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Healing After Trauma: Calming the Nervous System With SCOPE

A trauma is a deeply disturbing or threatening experience that results in acute or chronic feelings of stress. Trauma can be an event that endangers our lives but it can also be any repeated exposure to behaviors or circumstances that make us feel unsafe. Examples of traumas include: Experiencing an accident, illness, abandonment, natural disasters, discrimination, loss, violence, or abuse. 

When we experience a trauma, our minds try to help us react quickly by using our nervous system to heighten the body’s senses. This can look like primal sensations: increased heart rate, perspiration & respiration - that support the body’s ability to fight, flight / survive. 

Sometimes our minds can’t distinguish a memory of a trauma from an active trauma, meaning these same physical responses can occur during recovery, becoming burdensome to the point of hypervigilance (a state of alertness that evokes feelings of panic, hopelessness, distrust & fear). 

No one is immune to the ways trauma can affect our minds and bodies, however, there are ways we can help ourselves when being triggered by painful memories. SCOPE is a mental exercise developed by Somatic Experiencing International - that teaches people how to cope with nervous system responses & hypervigilance.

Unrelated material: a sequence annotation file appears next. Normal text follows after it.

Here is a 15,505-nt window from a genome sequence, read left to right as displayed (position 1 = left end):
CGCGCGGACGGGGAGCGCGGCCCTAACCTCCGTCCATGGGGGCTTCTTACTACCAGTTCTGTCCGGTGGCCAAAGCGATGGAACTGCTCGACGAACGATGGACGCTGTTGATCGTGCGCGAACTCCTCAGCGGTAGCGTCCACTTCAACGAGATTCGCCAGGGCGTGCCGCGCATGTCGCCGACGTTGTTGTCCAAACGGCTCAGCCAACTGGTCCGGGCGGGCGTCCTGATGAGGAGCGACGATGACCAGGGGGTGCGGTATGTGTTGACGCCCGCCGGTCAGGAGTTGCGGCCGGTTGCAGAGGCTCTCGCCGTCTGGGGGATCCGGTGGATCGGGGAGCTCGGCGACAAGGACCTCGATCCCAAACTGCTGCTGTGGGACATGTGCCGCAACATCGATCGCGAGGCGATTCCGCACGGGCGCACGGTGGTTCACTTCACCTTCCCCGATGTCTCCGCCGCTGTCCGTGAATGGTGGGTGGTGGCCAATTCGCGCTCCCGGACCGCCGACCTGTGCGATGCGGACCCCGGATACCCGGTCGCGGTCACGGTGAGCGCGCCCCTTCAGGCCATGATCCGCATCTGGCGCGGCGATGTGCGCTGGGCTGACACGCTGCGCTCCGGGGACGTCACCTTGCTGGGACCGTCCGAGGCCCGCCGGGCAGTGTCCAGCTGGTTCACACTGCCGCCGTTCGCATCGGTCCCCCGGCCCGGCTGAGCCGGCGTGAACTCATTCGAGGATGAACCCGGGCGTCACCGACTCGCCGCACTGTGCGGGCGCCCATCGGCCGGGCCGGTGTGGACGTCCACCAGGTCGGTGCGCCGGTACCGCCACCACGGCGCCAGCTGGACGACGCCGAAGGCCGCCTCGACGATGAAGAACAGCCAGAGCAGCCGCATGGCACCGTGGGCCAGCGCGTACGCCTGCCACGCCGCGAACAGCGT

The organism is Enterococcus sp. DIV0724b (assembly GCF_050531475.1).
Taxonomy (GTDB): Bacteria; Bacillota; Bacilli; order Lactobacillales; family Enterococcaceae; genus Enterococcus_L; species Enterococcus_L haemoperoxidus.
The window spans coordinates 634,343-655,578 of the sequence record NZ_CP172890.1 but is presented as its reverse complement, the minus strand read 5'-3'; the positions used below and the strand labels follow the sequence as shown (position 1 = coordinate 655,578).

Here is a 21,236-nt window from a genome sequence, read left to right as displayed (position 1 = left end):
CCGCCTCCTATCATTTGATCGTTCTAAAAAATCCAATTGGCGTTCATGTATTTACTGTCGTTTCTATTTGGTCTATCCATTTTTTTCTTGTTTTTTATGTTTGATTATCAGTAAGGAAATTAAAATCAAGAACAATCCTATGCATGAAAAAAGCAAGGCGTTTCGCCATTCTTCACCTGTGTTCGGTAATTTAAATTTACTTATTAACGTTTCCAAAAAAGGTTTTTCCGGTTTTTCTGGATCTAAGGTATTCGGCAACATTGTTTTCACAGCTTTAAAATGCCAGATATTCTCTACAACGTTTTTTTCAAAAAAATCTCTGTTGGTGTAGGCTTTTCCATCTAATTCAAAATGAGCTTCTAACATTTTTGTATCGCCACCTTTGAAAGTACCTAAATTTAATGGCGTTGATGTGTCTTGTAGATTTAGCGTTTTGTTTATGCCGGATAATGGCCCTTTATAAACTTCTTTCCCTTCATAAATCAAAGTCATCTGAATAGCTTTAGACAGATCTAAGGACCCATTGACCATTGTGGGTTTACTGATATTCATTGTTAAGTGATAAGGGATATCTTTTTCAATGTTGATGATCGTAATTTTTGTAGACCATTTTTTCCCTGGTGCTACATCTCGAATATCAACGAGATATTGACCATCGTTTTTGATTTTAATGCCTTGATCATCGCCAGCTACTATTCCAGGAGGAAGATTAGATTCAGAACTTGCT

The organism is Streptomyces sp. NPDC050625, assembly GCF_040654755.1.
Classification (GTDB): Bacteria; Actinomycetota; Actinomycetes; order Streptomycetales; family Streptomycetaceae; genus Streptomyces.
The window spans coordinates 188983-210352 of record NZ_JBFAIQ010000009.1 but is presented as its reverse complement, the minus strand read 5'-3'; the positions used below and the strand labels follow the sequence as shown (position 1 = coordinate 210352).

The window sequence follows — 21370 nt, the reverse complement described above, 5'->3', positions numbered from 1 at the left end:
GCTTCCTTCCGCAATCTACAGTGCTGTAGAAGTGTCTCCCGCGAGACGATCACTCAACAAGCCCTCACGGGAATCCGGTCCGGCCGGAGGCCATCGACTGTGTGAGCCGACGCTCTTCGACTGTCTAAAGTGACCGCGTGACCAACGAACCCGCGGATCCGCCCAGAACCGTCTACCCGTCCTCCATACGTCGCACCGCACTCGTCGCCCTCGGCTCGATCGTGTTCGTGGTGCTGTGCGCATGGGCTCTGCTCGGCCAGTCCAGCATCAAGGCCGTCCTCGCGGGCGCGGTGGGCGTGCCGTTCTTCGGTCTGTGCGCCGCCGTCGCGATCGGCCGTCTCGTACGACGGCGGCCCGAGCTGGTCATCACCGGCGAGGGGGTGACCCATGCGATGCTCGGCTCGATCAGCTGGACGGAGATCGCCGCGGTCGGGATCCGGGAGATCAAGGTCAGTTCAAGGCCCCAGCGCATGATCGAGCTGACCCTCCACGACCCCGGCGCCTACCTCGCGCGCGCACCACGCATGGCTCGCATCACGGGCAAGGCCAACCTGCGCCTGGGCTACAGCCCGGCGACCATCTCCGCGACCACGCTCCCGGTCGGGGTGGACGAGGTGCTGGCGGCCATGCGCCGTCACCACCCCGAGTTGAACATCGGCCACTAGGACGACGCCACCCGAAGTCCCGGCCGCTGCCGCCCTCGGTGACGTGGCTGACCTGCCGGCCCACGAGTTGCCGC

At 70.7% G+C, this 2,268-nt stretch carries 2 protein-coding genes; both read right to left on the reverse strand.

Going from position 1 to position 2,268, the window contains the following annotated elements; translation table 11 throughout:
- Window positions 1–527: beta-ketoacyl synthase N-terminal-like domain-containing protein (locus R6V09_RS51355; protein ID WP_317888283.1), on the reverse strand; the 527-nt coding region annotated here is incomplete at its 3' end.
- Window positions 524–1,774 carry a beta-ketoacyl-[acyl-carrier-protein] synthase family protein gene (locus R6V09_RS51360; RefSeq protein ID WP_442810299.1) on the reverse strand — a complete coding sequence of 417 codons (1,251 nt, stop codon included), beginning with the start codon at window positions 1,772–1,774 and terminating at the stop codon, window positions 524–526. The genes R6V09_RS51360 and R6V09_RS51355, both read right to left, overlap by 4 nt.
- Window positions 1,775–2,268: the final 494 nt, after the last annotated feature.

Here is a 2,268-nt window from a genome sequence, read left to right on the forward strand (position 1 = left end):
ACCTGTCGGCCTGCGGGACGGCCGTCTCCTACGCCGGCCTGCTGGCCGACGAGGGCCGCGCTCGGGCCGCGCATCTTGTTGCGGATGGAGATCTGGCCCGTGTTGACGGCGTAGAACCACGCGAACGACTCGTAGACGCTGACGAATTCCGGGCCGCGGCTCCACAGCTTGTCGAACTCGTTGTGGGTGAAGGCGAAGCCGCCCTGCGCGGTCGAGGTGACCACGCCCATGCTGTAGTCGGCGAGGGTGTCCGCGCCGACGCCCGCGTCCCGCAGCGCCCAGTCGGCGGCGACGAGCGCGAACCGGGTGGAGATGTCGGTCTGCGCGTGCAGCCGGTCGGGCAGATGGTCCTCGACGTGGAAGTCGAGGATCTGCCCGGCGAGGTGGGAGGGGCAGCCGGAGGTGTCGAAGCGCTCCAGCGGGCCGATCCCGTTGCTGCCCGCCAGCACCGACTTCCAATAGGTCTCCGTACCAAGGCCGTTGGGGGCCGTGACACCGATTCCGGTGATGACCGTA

SCOPE stands for Slow Down, Connect To Body, Orient, Pendulate & Engage: 

S - Slowing Down: 

C - Connect to Body: 

O - Orient 

P - Pendulate 

E - Engage

Calming nervous system responses after a trauma allows for people to gain the space to tell their story without fear of being triggered by painful memories. Therapy can be an excellent space for learning tools to calm the body & mind, as a means to facilitate this healing process.

Author
Siena Vaccara, LMHC Siena Vaccara received her master’s in Mental Health & Psychological Counseling from Columbia University. Siena believes in encouraging personal growth through education, cultural awareness, and building trusting relationships. She utilizes Feminist and Narrative treatment plans, as well as Cognitive Behavioral and Person-Centered techniques in session to incorporate an integrative psychotherapy approach that honors the unique needs of individuals. She understands the importance of the collaborative therapeutic space being non-judgemental, unbiased, open-minded, and strength-driven. Siena treats individuals with concerns ranging from personal transitions to family planning, identity, mood fluctuations, and stressful life events.

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